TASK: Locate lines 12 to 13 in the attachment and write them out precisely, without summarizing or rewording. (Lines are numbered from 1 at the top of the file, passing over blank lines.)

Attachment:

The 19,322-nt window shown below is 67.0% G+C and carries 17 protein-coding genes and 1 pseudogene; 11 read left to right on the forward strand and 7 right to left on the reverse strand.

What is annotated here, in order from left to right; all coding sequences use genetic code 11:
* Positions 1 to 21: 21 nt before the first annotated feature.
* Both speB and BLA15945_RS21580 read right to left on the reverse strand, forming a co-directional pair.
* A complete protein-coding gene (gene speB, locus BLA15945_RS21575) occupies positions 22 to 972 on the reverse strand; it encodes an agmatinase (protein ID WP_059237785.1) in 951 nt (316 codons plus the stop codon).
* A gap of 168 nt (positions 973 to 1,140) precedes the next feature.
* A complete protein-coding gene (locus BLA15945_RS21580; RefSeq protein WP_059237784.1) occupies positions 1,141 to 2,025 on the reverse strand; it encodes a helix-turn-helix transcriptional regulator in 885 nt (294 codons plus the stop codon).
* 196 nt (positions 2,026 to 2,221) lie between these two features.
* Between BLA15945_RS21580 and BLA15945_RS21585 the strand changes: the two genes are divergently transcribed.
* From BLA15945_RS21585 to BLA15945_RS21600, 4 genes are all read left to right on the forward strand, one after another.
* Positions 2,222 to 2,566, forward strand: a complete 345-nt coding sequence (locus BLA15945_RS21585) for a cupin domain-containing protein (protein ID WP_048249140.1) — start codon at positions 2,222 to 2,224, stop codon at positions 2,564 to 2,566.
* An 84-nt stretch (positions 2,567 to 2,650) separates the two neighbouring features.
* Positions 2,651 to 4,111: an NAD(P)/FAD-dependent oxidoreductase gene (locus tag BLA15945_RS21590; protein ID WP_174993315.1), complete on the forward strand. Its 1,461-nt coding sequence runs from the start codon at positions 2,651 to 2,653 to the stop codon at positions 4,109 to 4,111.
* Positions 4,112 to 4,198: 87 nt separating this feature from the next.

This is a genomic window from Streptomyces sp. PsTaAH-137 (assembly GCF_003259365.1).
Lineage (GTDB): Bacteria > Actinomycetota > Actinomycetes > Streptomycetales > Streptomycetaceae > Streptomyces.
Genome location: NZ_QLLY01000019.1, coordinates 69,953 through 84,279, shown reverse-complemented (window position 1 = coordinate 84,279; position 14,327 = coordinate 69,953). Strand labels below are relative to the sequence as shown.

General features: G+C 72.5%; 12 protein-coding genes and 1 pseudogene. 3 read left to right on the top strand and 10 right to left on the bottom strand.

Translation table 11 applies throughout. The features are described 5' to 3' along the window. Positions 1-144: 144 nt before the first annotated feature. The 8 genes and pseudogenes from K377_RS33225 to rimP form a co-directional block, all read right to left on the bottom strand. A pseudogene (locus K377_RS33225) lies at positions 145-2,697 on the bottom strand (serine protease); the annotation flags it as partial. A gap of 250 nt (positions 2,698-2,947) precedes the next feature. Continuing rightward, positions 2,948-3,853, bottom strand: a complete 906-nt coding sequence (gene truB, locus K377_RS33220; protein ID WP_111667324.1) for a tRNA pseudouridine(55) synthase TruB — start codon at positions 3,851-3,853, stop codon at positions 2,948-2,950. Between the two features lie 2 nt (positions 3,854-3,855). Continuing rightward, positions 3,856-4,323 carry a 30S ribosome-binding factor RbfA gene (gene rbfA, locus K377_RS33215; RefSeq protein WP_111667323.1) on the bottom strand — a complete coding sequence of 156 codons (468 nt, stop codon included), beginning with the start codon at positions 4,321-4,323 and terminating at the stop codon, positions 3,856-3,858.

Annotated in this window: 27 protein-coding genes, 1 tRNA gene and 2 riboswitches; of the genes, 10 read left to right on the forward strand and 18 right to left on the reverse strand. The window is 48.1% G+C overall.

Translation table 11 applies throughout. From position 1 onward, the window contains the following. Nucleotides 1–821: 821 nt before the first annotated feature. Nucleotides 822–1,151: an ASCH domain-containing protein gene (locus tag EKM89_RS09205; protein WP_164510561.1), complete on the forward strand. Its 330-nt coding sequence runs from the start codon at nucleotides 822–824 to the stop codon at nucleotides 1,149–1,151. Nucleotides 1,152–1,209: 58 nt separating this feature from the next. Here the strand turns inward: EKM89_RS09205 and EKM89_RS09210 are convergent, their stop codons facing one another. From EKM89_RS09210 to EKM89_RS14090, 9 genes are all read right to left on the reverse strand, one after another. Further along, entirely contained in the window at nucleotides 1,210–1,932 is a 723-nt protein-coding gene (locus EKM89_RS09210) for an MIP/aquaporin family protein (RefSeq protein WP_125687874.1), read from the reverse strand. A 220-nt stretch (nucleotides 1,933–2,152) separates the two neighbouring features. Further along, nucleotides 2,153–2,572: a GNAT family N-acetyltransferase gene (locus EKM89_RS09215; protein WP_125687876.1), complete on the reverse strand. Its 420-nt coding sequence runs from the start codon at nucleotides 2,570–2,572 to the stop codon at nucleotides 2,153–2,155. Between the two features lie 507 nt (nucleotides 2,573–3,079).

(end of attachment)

* An 84-nt stretch (positions 2,567 to 2,650) separates the two neighbouring features.
* Positions 2,651 to 4,111: an NAD(P)/FAD-dependent oxidoreductase gene (locus tag BLA15945_RS21590; protein ID WP_174993315.1), complete on the forward strand. Its 1,461-nt coding sequence runs from the start codon at positions 2,651 to 2,653 to the stop codon at positions 4,109 to 4,111.